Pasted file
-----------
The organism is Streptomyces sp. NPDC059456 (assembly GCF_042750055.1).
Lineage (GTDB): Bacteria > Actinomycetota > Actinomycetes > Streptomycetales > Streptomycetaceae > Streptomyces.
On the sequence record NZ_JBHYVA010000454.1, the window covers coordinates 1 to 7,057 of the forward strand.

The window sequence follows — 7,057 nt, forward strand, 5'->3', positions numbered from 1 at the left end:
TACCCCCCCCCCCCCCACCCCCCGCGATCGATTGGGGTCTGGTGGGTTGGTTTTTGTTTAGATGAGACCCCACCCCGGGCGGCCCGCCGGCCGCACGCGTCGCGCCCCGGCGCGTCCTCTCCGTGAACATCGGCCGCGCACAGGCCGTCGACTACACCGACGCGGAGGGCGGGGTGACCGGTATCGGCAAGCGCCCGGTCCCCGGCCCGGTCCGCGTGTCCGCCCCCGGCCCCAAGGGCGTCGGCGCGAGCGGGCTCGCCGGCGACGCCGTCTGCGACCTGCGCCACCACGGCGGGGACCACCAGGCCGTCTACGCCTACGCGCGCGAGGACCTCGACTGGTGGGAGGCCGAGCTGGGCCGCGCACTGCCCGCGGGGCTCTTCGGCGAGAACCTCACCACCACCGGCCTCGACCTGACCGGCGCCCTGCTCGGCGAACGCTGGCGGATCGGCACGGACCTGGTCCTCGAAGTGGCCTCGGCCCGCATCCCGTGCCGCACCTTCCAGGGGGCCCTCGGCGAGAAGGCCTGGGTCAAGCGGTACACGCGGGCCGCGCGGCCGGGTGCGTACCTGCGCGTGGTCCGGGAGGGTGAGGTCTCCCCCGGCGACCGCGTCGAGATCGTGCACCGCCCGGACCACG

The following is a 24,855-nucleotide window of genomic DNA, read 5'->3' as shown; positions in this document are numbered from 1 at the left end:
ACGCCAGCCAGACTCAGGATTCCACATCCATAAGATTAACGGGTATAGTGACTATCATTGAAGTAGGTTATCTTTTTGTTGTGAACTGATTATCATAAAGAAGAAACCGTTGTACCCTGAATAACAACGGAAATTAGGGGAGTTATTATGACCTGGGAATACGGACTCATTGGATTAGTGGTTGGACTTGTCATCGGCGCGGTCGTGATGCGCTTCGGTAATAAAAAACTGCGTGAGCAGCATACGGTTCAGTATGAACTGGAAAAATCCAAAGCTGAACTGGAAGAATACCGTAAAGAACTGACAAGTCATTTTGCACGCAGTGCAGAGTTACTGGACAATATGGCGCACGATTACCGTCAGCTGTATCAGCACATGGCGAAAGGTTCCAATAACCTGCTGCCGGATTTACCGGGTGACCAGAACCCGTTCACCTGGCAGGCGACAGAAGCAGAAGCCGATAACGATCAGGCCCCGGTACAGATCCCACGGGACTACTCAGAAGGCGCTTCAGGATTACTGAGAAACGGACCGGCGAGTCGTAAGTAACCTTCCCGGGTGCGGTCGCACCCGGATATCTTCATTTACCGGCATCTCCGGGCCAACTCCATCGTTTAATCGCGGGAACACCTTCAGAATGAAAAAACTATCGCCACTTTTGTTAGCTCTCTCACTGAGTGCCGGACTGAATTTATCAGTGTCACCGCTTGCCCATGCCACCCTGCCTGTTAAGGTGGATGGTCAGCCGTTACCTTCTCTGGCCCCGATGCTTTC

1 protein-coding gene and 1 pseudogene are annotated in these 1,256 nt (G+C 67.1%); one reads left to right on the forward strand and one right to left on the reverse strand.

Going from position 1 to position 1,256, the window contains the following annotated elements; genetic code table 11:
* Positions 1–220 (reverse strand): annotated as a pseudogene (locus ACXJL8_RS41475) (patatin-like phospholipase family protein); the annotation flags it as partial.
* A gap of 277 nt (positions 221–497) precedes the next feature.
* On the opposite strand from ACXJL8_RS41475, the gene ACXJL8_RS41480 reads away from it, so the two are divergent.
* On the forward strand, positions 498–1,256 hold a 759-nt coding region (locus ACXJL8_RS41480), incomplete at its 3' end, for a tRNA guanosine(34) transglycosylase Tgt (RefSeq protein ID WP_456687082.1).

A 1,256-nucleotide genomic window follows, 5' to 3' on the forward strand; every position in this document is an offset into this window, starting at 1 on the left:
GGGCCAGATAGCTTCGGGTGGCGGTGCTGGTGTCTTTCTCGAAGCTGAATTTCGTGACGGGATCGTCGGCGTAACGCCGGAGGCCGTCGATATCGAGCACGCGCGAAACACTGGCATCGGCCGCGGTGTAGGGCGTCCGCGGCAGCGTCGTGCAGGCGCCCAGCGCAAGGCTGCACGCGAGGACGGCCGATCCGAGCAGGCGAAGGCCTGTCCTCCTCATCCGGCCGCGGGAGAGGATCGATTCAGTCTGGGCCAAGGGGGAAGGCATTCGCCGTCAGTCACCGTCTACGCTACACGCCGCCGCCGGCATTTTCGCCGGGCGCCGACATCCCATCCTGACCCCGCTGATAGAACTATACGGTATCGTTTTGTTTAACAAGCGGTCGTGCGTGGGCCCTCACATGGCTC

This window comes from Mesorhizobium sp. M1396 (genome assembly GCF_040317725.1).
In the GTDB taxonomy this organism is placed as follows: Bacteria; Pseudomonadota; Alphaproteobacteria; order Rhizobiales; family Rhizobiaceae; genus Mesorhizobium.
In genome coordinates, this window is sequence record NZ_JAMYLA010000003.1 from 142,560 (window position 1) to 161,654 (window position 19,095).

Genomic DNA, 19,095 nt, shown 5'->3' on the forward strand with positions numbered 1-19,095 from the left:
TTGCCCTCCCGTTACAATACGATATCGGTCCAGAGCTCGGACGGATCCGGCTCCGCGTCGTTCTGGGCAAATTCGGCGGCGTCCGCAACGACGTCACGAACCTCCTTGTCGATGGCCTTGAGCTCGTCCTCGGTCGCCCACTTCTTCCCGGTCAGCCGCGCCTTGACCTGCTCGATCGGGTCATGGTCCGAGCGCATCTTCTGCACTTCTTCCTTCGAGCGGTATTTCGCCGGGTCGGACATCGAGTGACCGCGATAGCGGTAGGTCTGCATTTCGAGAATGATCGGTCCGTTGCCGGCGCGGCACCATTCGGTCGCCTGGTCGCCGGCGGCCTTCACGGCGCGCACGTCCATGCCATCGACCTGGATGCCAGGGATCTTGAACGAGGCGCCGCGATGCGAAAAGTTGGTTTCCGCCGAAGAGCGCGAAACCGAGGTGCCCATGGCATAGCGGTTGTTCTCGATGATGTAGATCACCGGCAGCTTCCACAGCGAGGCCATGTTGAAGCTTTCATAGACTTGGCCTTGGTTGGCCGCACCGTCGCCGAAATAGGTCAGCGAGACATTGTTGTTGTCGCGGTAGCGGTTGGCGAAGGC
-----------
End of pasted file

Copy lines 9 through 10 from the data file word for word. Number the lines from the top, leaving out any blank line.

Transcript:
Going from position 1 to position 1,256, the window contains the following annotated elements; genetic code table 11:
* Positions 1–220 (reverse strand): annotated as a pseudogene (locus ACXJL8_RS41475) (patatin-like phospholipase family protein); the annotation flags it as partial.